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Songkick settles Live Nation litigation 

By | Published on Monday 15 January 2018


Well, this is no fun at all. Songkick has settled its long running legal battle with Live Nation in a reported $110 million deal that will also see the live music giant acquire some of the start-up ticketing firm’s assets. It means that what could have been a very enlightening trial indeed will now not go ahead.

The Songkick company – which combined the original Songkick gig recommendations service and the Crowdsurge direct-to-fan ticketing platform – sued Live Nation in 2015, accusing the live music major of anti-competitive behaviour.

The key allegation was that Live Nation – as a concert promoter, venue operator, artist manager and Ticketmaster owner – was exploiting its market dominance to stop artists from working with Songkick on ticket pre-sales to fan club members.

As it went through the motions, the original lawsuit was both streamlined and extended. The additions were mainly new allegations made by Songkick that staff at Ticketmaster stole trade secrets from the start-up and used them to develop its own rival service. These claims centred on a former Crowdsurge employee who had subsequently joined Ticketmaster.

As the legal wrangling continued, last July it was announced that Warner Music had bought the Songkick app and brand. Warner Music owner Access Industries was a key investor in the Songkick business. The ticketing platform previously known as Crowdsurge was not part of the deal, and it subsequently announced that it was winding down its operations, blaming the conduct of Live Nation and Ticketmaster for that turn of events.

The lawsuit stayed with the company operating the ticketing platform after the Warner deal. Renamed Complete Entertainment Resources Group, that company insisted it would continue to pursue its legal battle, even though it no longer had any active operations itself.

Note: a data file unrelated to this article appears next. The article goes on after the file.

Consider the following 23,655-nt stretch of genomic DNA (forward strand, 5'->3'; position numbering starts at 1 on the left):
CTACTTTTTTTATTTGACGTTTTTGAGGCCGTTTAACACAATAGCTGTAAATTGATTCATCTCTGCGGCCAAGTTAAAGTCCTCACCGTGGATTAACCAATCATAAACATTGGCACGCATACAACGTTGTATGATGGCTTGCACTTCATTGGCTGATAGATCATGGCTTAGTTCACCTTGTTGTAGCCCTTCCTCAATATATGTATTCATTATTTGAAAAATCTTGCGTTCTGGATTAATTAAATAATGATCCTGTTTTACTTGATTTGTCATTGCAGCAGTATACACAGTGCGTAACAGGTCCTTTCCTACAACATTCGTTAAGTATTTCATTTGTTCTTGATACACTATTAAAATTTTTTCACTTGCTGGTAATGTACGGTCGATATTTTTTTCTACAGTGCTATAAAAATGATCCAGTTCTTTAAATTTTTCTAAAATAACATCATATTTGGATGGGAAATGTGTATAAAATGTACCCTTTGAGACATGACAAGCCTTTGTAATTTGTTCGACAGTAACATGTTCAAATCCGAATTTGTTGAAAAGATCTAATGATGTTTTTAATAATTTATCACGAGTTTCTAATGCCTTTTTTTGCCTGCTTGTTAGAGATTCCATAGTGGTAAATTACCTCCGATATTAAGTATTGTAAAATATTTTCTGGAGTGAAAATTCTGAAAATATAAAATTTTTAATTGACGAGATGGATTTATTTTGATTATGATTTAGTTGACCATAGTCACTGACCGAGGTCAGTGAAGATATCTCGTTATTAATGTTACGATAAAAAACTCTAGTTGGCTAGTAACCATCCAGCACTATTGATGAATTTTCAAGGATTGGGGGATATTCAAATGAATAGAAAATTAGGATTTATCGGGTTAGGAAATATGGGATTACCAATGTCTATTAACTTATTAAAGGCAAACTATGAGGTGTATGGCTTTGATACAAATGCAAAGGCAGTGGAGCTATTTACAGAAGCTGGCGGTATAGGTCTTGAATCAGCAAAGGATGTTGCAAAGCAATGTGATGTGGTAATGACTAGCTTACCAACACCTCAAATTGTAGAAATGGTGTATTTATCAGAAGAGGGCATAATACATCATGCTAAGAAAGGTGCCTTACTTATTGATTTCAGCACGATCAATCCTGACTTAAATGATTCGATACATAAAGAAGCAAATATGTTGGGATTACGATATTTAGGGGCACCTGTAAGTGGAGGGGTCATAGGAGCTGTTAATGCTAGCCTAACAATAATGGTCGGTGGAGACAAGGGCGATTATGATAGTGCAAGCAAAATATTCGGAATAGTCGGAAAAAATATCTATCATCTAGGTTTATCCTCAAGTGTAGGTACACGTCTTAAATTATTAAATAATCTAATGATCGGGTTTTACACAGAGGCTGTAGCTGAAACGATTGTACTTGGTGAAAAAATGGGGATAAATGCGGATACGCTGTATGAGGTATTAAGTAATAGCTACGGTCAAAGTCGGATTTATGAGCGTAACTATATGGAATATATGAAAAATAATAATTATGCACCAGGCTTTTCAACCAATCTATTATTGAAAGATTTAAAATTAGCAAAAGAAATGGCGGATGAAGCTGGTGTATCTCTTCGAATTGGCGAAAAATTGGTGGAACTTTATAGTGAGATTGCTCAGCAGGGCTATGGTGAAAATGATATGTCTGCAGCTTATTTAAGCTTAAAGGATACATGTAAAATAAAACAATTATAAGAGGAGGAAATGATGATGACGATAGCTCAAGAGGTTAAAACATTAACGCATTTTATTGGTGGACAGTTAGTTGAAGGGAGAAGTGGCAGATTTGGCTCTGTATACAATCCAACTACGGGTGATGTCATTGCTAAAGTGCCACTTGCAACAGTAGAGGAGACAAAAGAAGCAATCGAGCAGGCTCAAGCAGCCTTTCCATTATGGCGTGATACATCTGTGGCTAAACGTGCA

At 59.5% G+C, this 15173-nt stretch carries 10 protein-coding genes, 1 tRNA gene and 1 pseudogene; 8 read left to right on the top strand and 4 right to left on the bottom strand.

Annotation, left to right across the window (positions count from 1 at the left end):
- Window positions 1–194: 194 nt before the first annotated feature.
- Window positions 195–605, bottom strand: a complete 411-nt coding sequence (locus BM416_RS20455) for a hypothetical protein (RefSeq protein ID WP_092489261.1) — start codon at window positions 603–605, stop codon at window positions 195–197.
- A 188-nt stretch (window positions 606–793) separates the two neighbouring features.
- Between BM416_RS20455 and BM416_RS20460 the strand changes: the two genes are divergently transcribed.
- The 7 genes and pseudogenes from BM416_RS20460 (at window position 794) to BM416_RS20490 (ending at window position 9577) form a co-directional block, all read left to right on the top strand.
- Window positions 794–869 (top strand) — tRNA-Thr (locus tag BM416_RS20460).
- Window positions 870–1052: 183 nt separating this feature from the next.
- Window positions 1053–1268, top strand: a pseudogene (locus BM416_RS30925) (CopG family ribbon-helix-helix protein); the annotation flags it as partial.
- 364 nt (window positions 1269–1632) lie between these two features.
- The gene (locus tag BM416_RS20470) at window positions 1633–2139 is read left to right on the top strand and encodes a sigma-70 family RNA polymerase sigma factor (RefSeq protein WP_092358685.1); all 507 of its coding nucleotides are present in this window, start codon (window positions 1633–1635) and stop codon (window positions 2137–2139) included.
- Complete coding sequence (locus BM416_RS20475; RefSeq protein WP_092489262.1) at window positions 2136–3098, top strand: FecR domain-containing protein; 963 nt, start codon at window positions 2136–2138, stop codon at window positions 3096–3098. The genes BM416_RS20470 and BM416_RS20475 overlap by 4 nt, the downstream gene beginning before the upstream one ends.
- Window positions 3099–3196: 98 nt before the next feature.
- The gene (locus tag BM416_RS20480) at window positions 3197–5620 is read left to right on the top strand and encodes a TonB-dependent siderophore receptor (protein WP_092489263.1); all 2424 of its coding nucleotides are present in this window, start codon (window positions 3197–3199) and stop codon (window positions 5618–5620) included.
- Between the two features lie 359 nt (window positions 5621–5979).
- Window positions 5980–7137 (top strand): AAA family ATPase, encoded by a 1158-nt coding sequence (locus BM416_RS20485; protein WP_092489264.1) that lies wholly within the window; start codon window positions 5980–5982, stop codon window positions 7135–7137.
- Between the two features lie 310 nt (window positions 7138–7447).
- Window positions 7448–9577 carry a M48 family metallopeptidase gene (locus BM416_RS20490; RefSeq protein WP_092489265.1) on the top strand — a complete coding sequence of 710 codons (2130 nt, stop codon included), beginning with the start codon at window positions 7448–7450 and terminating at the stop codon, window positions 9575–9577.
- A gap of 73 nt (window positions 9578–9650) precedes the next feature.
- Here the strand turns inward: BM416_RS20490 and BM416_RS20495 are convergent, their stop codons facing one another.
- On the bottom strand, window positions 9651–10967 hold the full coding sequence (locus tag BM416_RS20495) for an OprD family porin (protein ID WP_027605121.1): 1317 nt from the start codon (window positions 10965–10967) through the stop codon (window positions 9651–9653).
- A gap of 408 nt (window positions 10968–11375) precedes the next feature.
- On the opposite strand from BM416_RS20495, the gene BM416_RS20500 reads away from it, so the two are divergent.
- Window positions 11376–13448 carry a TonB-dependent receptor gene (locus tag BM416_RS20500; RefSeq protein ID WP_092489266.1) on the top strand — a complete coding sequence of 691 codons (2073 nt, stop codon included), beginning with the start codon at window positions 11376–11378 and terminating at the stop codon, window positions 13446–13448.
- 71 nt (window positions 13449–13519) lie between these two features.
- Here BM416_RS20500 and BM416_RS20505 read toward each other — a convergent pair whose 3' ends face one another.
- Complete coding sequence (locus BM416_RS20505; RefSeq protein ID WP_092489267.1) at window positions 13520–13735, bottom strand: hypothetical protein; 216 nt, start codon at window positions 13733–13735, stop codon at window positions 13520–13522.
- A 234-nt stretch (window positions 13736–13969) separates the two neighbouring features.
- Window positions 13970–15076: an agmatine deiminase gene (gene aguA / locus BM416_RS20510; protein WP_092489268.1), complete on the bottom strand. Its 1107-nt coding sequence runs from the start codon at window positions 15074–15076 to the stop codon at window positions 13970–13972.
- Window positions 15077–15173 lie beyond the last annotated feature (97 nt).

There was plenty of interest in the lawsuit, even though it always seemed ambitious on Songkick’s part, because there are plenty of other people in the music community who dislike the ever-acquisitive Live Nation’s market dominance in live entertainment, especially in some key markets.

Even though, as it evolved, the lawsuit seemed to focus more on the allegations of industrial espionage than the original claims of anti-competitive behaviour, many were anticipating some interesting revelations about Live Nation’s operations and exclusivity deals once the dispute properly got to court. After various delays, that was due to happen later this month.

But not now. On Friday it was announced that “Live Nation Entertainment and Complete Entertainment Resources Group, and related entities formerly known as Songkick, announced today that Live Nation has acquired certain assets from CERG, including CERG’s ticketing commerce platform, anti-scalping algorithm, API applications and patent portfolio. The two companies also announced that they have agreed to a settlement resolving litigation that was scheduled to go to trial later this month”.

Speaking for Live Nation, Joe Berchtold told reporters: “We are pleased that we were able to resolve this dispute and avoid protracted and costly legal proceedings, while also acquiring valuable assets”.

Meanwhile Matt Jones, the founder of Crowdsurge and subsequently CEO of the combined Songkick business, added: “We are glad to have resolved this litigation and thank all the employees, artists and industry partners who contributed so much to our many successes over the last decade”.

So, no fun at all for fans of messy music business litigation. Quickly, someone sue Ed Sheeran just to help fill this new pop courts vacuum. Yeah again. You can’t have too many Ed Sheeran plagiarism lawsuits.